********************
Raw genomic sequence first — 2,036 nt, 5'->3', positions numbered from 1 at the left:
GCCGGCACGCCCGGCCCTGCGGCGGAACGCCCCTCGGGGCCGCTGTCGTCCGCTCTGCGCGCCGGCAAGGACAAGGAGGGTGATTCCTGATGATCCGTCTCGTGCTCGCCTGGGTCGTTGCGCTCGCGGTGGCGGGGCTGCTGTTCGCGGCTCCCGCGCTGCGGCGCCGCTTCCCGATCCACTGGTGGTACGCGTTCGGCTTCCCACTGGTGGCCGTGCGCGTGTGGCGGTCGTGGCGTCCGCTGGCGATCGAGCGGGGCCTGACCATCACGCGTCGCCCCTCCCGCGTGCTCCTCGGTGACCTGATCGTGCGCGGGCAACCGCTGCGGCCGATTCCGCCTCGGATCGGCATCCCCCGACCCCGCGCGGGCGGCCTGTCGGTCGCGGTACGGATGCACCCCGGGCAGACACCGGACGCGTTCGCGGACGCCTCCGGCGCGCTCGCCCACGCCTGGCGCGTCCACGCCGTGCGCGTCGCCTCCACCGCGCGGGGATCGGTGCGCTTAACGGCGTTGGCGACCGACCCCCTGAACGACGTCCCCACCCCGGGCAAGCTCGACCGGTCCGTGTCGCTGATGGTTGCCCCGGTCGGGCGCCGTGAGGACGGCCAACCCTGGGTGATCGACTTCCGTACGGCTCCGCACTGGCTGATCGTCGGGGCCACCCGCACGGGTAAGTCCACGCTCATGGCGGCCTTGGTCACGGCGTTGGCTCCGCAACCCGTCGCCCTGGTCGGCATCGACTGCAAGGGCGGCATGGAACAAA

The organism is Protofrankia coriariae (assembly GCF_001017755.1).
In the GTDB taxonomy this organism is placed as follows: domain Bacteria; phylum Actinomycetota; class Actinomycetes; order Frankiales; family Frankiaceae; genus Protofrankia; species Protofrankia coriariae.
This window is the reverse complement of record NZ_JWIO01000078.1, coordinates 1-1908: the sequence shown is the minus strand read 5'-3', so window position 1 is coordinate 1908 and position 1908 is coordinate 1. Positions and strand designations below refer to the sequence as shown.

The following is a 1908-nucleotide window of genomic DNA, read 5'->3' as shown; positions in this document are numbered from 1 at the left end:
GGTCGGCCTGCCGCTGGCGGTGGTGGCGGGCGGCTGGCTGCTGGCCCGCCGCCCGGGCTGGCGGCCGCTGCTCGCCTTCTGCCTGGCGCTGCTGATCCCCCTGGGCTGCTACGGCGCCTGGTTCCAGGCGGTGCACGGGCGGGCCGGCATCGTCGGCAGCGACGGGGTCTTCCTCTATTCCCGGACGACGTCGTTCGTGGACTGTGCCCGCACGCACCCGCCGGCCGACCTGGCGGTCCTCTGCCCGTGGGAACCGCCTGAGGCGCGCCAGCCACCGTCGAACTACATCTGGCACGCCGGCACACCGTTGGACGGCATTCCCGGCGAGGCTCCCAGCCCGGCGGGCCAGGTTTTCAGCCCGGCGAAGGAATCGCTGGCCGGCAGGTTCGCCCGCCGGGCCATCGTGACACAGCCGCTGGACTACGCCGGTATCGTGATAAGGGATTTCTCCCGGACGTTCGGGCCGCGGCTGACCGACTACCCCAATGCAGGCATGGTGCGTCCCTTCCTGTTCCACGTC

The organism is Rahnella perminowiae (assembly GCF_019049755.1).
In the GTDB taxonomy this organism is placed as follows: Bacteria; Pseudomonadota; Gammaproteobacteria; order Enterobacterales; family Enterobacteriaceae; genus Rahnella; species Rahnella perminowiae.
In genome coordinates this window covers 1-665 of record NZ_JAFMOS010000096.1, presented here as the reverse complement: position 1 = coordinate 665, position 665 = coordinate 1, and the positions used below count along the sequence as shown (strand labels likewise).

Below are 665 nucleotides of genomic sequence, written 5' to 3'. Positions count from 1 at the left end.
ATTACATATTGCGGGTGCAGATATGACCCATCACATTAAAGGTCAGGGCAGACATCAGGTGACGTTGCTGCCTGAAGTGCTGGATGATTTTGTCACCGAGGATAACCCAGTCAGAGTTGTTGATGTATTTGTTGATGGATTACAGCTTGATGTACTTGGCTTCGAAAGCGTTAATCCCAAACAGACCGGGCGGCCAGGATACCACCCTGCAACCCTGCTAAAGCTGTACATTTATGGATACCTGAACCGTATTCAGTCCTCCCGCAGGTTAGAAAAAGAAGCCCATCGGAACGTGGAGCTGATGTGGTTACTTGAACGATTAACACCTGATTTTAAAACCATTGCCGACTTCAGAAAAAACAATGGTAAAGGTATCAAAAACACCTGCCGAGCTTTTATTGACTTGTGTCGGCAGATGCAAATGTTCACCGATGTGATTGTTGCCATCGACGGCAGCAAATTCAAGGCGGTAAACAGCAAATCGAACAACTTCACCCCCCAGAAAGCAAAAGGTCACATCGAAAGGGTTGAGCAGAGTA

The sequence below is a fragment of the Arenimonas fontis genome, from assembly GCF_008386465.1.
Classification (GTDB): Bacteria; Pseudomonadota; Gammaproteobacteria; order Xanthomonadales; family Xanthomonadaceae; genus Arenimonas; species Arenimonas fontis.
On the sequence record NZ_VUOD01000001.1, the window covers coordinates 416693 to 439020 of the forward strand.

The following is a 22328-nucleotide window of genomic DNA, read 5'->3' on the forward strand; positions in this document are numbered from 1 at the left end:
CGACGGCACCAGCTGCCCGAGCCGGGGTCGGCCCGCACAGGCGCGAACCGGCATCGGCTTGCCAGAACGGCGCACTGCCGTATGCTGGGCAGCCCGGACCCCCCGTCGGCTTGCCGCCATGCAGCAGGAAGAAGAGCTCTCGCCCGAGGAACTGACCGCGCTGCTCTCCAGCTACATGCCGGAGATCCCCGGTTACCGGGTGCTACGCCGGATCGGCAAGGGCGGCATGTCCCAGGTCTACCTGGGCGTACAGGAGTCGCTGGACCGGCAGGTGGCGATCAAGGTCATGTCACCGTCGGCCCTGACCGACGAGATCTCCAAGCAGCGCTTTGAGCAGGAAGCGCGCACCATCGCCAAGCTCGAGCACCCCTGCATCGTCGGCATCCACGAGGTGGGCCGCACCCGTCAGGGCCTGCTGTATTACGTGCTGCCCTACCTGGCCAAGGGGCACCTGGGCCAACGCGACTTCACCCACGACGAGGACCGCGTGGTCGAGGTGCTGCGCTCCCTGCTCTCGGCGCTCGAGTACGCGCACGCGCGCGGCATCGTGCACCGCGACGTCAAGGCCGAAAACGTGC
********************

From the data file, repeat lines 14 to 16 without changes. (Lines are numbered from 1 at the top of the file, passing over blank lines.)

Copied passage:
Classification (GTDB): Bacteria; Pseudomonadota; Gammaproteobacteria; order Xanthomonadales; family Xanthomonadaceae; genus Arenimonas; species Arenimonas fontis.
On the sequence record NZ_VUOD01000001.1, the window covers coordinates 416693 to 439020 of the forward strand.

The following is a 22328-nucleotide window of genomic DNA, read 5'->3' on the forward strand; positions in this document are numbered from 1 at the left end: